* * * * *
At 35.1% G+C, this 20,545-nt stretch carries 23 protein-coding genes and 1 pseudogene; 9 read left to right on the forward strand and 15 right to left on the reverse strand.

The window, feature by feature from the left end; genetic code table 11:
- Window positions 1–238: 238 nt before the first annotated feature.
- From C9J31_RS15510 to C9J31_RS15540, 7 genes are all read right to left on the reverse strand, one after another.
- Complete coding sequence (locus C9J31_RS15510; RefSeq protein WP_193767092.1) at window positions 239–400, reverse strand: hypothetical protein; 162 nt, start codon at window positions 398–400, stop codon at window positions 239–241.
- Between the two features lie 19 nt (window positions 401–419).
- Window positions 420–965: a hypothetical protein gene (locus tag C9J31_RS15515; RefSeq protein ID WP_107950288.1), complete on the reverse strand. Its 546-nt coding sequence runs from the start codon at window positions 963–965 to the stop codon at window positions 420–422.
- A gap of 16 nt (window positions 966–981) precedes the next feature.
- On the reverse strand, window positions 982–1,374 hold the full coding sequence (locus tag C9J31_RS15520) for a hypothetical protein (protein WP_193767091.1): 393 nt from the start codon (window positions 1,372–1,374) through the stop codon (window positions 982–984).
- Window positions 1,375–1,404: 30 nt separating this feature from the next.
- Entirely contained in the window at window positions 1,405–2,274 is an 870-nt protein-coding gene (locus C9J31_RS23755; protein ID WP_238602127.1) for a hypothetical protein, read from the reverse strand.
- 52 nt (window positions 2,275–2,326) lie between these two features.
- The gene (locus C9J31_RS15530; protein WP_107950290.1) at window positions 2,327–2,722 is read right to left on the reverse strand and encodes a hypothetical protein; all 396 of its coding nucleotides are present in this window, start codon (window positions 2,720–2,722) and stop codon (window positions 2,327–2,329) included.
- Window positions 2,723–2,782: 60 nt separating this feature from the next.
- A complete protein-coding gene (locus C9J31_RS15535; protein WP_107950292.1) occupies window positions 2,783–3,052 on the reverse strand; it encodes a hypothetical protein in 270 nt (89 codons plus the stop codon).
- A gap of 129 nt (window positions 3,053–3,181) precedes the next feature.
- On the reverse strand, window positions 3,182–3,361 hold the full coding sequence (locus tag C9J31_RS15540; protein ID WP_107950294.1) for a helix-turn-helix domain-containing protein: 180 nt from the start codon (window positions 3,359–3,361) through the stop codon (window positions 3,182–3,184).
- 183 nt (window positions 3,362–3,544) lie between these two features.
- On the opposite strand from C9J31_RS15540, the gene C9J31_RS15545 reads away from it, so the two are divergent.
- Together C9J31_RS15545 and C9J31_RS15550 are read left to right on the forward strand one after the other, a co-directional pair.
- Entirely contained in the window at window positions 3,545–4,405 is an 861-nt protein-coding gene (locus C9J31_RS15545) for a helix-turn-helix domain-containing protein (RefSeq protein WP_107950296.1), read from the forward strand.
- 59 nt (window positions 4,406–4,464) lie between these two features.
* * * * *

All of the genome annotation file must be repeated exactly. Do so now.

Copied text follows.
At 35.1% G+C, this 20,545-nt stretch carries 23 protein-coding genes and 1 pseudogene; 9 read left to right on the forward strand and 15 right to left on the reverse strand.

The window, feature by feature from the left end; genetic code table 11:
- Window positions 1–238: 238 nt before the first annotated feature.
- From C9J31_RS15510 to C9J31_RS15540, 7 genes are all read right to left on the reverse strand, one after another.
- Complete coding sequence (locus C9J31_RS15510; RefSeq protein WP_193767092.1) at window positions 239–400, reverse strand: hypothetical protein; 162 nt, start codon at window positions 398–400, stop codon at window positions 239–241.
- Between the two features lie 19 nt (window positions 401–419).
- Window positions 420–965: a hypothetical protein gene (locus tag C9J31_RS15515; RefSeq protein ID WP_107950288.1), complete on the reverse strand. Its 546-nt coding sequence runs from the start codon at window positions 963–965 to the stop codon at window positions 420–422.
- A gap of 16 nt (window positions 966–981) precedes the next feature.
- On the reverse strand, window positions 982–1,374 hold the full coding sequence (locus tag C9J31_RS15520) for a hypothetical protein (protein WP_193767091.1): 393 nt from the start codon (window positions 1,372–1,374) through the stop codon (window positions 982–984).
- Window positions 1,375–1,404: 30 nt separating this feature from the next.
- Entirely contained in the window at window positions 1,405–2,274 is an 870-nt protein-coding gene (locus C9J31_RS23755; protein ID WP_238602127.1) for a hypothetical protein, read from the reverse strand.
- 52 nt (window positions 2,275–2,326) lie between these two features.
- The gene (locus C9J31_RS15530; protein WP_107950290.1) at window positions 2,327–2,722 is read right to left on the reverse strand and encodes a hypothetical protein; all 396 of its coding nucleotides are present in this window, start codon (window positions 2,720–2,722) and stop codon (window positions 2,327–2,329) included.
- Window positions 2,723–2,782: 60 nt separating this feature from the next.
- A complete protein-coding gene (locus C9J31_RS15535; protein WP_107950292.1) occupies window positions 2,783–3,052 on the reverse strand; it encodes a hypothetical protein in 270 nt (89 codons plus the stop codon).
- A gap of 129 nt (window positions 3,053–3,181) precedes the next feature.
- On the reverse strand, window positions 3,182–3,361 hold the full coding sequence (locus tag C9J31_RS15540; protein ID WP_107950294.1) for a helix-turn-helix domain-containing protein: 180 nt from the start codon (window positions 3,359–3,361) through the stop codon (window positions 3,182–3,184).
- 183 nt (window positions 3,362–3,544) lie between these two features.
- On the opposite strand from C9J31_RS15540, the gene C9J31_RS15545 reads away from it, so the two are divergent.
- Together C9J31_RS15545 and C9J31_RS15550 are read left to right on the forward strand one after the other, a co-directional pair.
- Entirely contained in the window at window positions 3,545–4,405 is an 861-nt protein-coding gene (locus C9J31_RS15545) for a helix-turn-helix domain-containing protein (RefSeq protein WP_107950296.1), read from the forward strand.
- 59 nt (window positions 4,406–4,464) lie between these two features.